Research interests

Toward a rational therapy for X-linked adrenoleukodystrophy
X-linked adrenoleukodystrophy (X-ALD) is the most frequent inherited disorder of the central nervous system white matter. It is characterized by a striking and unpredictable variation in phenotypic expression, ranging from a rapidly progressive and fatal cerebral demyelinating disease in childhood, to the milder slowly progressive form in adulthood, and variants without neurological involvement. Currently, treatment options are very limited and are mostly symptomatic.
X-ALD is caused by mutations in the ABCD1 gene encoding the peroxisomal ABC transporter ALDP. A defect in ALDP impairs peroxisomal beta-oxidation of very long-chain fatty acids (VLCFA) resulting in an accumulation of VLCFA in all tissues.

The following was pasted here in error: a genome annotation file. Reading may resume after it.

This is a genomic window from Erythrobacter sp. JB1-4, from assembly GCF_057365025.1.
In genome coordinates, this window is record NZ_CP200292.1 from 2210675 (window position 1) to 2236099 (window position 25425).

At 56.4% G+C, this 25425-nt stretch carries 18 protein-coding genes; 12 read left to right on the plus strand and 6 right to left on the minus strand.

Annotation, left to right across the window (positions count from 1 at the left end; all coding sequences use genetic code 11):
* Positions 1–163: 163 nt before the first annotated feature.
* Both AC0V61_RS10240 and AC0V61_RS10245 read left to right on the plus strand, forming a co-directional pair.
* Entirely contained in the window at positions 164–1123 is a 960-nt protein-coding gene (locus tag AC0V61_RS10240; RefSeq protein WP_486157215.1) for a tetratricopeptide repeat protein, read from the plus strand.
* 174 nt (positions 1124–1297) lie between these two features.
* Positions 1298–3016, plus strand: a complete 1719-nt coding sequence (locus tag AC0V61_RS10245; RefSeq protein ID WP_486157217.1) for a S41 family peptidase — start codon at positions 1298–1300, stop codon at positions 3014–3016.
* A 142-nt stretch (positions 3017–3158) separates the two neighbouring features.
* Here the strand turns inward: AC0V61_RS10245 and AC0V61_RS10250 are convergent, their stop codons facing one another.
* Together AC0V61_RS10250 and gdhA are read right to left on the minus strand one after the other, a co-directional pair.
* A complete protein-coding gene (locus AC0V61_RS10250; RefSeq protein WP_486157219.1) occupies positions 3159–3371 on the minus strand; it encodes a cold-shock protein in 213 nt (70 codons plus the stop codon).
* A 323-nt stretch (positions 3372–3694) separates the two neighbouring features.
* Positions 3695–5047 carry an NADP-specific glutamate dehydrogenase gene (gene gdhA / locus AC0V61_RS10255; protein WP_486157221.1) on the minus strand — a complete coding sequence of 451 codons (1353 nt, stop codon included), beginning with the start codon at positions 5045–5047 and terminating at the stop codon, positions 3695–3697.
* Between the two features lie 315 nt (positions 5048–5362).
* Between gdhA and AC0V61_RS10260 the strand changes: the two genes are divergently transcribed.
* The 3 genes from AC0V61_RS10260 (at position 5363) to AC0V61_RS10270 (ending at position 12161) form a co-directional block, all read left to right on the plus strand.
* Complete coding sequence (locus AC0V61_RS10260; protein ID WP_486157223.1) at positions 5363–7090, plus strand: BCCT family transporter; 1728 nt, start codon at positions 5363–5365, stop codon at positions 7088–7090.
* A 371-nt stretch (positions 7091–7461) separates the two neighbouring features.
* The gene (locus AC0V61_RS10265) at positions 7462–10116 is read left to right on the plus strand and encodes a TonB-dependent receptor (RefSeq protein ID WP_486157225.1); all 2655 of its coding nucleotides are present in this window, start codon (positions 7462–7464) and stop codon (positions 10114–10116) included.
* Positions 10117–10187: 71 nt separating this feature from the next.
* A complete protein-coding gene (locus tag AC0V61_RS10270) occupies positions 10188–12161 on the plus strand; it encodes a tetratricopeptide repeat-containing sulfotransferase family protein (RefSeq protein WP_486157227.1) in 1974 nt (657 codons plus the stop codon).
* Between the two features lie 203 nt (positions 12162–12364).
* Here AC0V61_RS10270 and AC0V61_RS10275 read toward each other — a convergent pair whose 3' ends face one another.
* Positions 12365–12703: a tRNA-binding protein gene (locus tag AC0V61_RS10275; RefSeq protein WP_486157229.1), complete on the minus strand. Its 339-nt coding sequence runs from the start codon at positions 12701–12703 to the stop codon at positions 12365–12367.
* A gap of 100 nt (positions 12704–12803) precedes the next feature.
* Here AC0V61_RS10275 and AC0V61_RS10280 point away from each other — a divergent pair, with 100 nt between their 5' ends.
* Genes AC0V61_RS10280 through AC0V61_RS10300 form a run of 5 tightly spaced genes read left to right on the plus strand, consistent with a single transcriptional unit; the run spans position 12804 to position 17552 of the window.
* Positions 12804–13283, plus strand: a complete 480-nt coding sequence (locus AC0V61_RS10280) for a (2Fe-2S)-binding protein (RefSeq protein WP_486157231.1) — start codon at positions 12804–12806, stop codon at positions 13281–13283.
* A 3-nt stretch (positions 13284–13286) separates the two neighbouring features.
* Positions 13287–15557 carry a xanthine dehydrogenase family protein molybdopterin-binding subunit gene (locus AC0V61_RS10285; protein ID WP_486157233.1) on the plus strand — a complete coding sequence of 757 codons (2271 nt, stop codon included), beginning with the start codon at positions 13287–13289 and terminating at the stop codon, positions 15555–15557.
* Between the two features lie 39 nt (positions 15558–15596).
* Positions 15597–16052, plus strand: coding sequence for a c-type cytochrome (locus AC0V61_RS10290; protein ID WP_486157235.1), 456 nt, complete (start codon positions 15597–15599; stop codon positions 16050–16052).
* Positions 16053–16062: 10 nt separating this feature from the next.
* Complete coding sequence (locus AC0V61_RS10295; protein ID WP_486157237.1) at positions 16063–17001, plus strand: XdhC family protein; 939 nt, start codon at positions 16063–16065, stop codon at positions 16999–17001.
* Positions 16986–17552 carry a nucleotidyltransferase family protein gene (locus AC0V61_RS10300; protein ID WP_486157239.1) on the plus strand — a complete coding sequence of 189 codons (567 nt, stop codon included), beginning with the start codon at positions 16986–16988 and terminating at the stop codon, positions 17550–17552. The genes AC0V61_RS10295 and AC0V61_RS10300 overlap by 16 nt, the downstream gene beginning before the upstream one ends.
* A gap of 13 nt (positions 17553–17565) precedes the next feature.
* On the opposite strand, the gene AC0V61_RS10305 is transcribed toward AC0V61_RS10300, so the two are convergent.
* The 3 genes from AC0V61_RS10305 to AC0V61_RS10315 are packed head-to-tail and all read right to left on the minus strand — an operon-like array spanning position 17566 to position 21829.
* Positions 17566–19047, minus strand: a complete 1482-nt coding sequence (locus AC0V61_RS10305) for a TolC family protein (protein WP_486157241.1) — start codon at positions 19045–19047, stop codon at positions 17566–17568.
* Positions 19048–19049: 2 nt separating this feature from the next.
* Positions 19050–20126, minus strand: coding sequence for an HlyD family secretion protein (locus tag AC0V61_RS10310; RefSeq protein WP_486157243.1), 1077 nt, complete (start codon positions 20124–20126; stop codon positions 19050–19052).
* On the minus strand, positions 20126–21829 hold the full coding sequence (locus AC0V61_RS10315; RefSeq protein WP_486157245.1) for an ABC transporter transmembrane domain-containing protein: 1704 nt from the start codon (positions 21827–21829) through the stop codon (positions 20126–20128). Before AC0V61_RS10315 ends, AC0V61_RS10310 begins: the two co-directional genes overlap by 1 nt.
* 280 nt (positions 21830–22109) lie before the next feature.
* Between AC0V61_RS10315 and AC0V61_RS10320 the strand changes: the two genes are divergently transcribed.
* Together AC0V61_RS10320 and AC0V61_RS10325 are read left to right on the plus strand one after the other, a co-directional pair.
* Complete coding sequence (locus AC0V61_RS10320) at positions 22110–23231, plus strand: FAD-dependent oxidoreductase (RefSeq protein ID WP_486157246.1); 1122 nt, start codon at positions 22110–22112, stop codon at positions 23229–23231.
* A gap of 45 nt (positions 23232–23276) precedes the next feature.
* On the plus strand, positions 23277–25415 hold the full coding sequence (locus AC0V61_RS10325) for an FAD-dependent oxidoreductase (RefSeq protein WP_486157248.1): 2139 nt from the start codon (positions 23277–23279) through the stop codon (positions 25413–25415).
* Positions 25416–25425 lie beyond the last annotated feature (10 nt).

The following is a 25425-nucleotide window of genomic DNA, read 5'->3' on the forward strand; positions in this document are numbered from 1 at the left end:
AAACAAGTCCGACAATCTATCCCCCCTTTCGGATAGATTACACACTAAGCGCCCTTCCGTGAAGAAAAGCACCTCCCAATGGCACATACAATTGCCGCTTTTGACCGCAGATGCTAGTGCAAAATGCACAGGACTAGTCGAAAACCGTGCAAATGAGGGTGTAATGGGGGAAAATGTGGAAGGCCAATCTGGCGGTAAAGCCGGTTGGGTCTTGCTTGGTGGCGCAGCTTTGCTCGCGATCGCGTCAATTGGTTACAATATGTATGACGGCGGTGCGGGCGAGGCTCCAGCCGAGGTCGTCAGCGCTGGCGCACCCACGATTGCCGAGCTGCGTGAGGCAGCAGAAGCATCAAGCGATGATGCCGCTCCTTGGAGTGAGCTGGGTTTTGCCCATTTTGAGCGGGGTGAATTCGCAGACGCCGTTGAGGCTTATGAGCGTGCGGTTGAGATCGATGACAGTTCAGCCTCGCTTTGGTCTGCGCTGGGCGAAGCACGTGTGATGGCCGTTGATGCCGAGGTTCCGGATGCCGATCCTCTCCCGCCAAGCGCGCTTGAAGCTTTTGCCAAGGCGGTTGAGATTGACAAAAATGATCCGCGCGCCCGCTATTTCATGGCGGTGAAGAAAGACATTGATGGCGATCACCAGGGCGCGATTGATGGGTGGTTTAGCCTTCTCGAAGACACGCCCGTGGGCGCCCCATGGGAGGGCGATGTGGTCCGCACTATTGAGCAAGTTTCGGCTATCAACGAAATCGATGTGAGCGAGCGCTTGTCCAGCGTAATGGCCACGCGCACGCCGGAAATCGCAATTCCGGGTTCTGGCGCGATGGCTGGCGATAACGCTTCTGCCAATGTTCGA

How a defect in ALDP and elevated VLCFA levels eventually result in the onset of disease and loss of myelin remains largely unresolved.
The major objective of our research is to resolve the role of VLCFA metabolism in the pathogenesis of X-ALD and use this knowledge for the development of a rationally based therapy for X-ALD.




Research output

  1. Sex-specific newborn screening for X-linked adrenoleukodystrophy

    Research output: Contribution to journalArticleAcademicpeer-review

  2. Saturated very long-chain fatty acids regulate macrophage plasticity and invasiveness

    Research output: Contribution to journalArticleAcademicpeer-review

  3. Biochemical studies in fibroblasts to interpret variants of unknown significance in the abcd1 gene

    Research output: Contribution to journalArticleAcademicpeer-review

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